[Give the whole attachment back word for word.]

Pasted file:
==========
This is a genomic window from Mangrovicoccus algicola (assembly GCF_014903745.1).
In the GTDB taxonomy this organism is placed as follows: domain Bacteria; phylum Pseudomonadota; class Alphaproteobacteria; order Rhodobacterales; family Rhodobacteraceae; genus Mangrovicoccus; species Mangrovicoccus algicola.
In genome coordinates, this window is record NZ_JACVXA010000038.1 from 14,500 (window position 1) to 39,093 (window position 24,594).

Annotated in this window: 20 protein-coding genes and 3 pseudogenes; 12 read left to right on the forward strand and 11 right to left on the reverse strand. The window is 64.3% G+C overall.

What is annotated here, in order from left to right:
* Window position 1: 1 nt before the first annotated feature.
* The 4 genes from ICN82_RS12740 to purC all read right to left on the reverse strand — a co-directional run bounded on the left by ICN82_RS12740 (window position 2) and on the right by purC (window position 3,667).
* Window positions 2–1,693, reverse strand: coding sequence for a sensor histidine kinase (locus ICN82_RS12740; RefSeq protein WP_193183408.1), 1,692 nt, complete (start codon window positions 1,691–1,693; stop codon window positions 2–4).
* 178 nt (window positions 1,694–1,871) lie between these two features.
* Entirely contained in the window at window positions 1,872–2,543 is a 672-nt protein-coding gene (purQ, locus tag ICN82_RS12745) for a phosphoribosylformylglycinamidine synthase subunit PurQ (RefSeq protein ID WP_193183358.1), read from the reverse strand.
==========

This is a genomic window from Mangrovicoccus algicola (assembly GCF_014903745.1).
In the GTDB taxonomy this organism is placed as follows: domain Bacteria; phylum Pseudomonadota; class Alphaproteobacteria; order Rhodobacterales; family Rhodobacteraceae; genus Mangrovicoccus; species Mangrovicoccus algicola.
In genome coordinates, this window is record NZ_JACVXA010000038.1 from 14,500 (window position 1) to 39,093 (window position 24,594).

Annotated in this window: 20 protein-coding genes and 3 pseudogenes; 12 read left to right on the forward strand and 11 right to left on the reverse strand. The window is 64.3% G+C overall.

What is annotated here, in order from left to right:
* Window position 1: 1 nt before the first annotated feature.
* The 4 genes from ICN82_RS12740 to purC all read right to left on the reverse strand — a co-directional run bounded on the left by ICN82_RS12740 (window position 2) and on the right by purC (window position 3,667).
* Window positions 2–1,693, reverse strand: coding sequence for a sensor histidine kinase (locus ICN82_RS12740; RefSeq protein WP_193183408.1), 1,692 nt, complete (start codon window positions 1,691–1,693; stop codon window positions 2–4).
* 178 nt (window positions 1,694–1,871) lie between these two features.
* Entirely contained in the window at window positions 1,872–2,543 is a 672-nt protein-coding gene (purQ, locus tag ICN82_RS12745) for a phosphoribosylformylglycinamidine synthase subunit PurQ (RefSeq protein ID WP_193183358.1), read from the reverse strand.